We are excited to announce that our 44th catalog, Green from the Get Go: International Contemporary Basketmakers, is now available at browngrotta.com. The catalog, photographed by Tom Grotta, contains 132 full-color photos of artwork from browngrotta arts’ current installation, Green from the Get Go: International Contemporary Basketmakers, on exhibit at the Morris Museum, in Morristown, New Jersey through June 26th. Green from the Get Go showcases more than 75 works by 33 artists from Canada, Europe, Japan, Scandinavia and the US — innovators in the genre of 20th-century art basketry as well as emerging talents. These artists take their inspiration from nature and the history of basketry but their inventive works challenge our conceptions of what a “basket” can be. In Naoko Serino’s Generating 12.2, for example, cylinders of spun jute, of varying degrees of transparency, stand in rhythmic, ethereal balance. The artist hopes that “an expression and dialogue will be produced, that the space would be created/generated in which there is a comfortable energy, expressions that will continue to exist in balance with the surroundings.” In Stéphanie Jacques’s Wall / Mur, we get not one basket, but a honeycomb — nearly a dozen basket spheres made of willow. Jane Balsgard’s Barkbaden boat shape is more literal — a willow frame covered in handmade paper — but the result is unexpected.
The artists in Green from the Get Go, “have a strong connection to the land, whether cultivated fields or wild prairies, marches, or forests,” writes Jane Milosch in her essay, The Entanglement of Nature and Man. “Several cultivate, harvest, and prepare the materials from which they construct their work. They have a respectful awareness of the origin of things, and of the interconnected aspects of nature and ecosystems, which are both fragile and resilient.” In 2011, Milosch, Director, Provenance Research Initiative, Smithsonian Institution and former curator, Renwick Gallery, Smithsonian Museum of American Art, approached browngrotta arts about mounting an exhibition featuring artists working in basket forms. Discussions quickly coalesced around designing an exhibition that would highlight these artists’ processes and techniques and shed light on their intimate connection to nature. Green from the Get Go: International Contemporary Basketmakers, the exhibition and catalog, featuring dozens of baskets, vessels and related objects of natural materials — bark, twigs, willow, cedar and bamboo, was the result.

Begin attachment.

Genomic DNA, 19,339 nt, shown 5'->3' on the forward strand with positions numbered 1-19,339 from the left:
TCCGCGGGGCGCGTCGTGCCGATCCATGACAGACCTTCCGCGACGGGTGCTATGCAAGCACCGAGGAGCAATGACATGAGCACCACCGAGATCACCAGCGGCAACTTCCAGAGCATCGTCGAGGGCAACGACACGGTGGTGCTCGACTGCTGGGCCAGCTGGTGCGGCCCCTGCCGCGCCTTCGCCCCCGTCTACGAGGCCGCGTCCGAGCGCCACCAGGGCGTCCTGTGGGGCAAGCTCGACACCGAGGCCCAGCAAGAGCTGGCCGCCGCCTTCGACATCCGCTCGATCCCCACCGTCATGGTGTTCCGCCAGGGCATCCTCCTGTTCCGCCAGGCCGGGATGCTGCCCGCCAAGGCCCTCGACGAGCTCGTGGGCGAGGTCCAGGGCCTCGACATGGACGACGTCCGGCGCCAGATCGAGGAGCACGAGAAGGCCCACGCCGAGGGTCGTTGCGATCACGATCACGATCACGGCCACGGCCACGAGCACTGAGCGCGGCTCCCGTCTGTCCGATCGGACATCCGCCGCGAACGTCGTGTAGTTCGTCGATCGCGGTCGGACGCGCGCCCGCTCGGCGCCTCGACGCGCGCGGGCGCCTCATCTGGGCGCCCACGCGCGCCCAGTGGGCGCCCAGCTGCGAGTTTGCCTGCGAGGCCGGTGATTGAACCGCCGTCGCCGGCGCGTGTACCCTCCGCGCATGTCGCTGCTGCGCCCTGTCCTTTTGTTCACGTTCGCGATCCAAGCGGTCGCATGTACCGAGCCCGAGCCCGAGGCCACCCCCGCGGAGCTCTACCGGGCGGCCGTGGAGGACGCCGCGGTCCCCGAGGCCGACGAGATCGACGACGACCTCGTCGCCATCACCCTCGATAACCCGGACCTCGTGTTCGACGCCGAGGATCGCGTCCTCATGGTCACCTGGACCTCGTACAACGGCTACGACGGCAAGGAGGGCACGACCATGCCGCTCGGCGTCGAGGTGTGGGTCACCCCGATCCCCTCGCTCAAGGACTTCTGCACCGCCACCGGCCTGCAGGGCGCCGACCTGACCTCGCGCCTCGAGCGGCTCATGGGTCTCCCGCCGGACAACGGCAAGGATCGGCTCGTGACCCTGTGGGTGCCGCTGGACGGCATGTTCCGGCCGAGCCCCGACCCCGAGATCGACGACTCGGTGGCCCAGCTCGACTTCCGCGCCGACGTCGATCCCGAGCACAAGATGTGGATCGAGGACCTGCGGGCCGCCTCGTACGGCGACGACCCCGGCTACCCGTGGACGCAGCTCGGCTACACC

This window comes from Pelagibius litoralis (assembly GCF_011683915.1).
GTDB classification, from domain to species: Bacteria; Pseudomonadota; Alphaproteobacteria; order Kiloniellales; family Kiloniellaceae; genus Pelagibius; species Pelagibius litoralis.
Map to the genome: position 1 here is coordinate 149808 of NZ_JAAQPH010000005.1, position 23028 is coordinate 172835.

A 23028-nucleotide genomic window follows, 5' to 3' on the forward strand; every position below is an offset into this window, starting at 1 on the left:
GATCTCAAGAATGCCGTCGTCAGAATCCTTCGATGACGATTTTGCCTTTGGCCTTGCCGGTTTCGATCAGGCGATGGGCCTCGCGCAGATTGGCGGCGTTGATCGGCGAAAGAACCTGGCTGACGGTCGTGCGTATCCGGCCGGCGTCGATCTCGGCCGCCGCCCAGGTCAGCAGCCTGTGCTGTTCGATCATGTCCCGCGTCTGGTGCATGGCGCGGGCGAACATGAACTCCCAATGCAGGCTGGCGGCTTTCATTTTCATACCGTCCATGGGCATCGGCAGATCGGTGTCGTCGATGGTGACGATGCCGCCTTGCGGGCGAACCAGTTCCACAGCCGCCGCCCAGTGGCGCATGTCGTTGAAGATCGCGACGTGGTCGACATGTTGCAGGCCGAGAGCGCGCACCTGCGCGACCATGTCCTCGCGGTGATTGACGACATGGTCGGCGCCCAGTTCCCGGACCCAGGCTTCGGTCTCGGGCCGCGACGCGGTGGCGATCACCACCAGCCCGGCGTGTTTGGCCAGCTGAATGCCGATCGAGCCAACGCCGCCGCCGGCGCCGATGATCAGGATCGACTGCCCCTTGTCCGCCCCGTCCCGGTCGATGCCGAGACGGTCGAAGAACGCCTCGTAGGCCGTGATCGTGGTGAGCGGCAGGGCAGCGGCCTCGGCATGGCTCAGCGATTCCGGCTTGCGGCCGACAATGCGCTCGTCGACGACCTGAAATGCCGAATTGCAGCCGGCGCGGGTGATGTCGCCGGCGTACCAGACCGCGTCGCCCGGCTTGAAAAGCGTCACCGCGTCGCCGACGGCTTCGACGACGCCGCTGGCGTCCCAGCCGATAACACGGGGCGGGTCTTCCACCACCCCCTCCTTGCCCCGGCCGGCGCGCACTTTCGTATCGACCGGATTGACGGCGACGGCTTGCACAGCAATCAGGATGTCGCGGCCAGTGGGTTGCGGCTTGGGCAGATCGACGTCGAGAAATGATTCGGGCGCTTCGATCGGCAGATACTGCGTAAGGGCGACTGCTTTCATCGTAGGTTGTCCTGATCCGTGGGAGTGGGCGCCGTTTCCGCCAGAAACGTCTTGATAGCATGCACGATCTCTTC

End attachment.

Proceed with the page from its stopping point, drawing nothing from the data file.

The work in Green from the Get Go reveals a heightened sensitivity to the physicality of materials, one that honors the stewardship of nature by the artists’ choice and use of materials. That practice is under challenge, however. For Dona Look, collecting and preparation of the birch bark for her work is weather dependent and labor intensive. That process has grown more difficult as white birch trees, once prevalent in northern Wisconsin, have become harder to find due to climate change. Christine Joy has begun collecting a great amount of red mountain maple, as her neighbors in Montana remove it to protect their homes from forest fires. Mountain maple in it’s first year of growth is a beautiful burgundy and not too branchy, she says, but she did not use it until it was seen as a fire hazard. “The environmental factor of fire affected my material choices,” says the artist.
“These baskets feel complete, and at the same moment they invite human interaction and interpretation,” writes Milosch. Explore them in the catalog (www.browngrotta.com/Pages/c40.php.) and at the Morris Museum in Morristown, New Jersey from now until June 26th; www.morrismuseum.org/current-exhibitions/.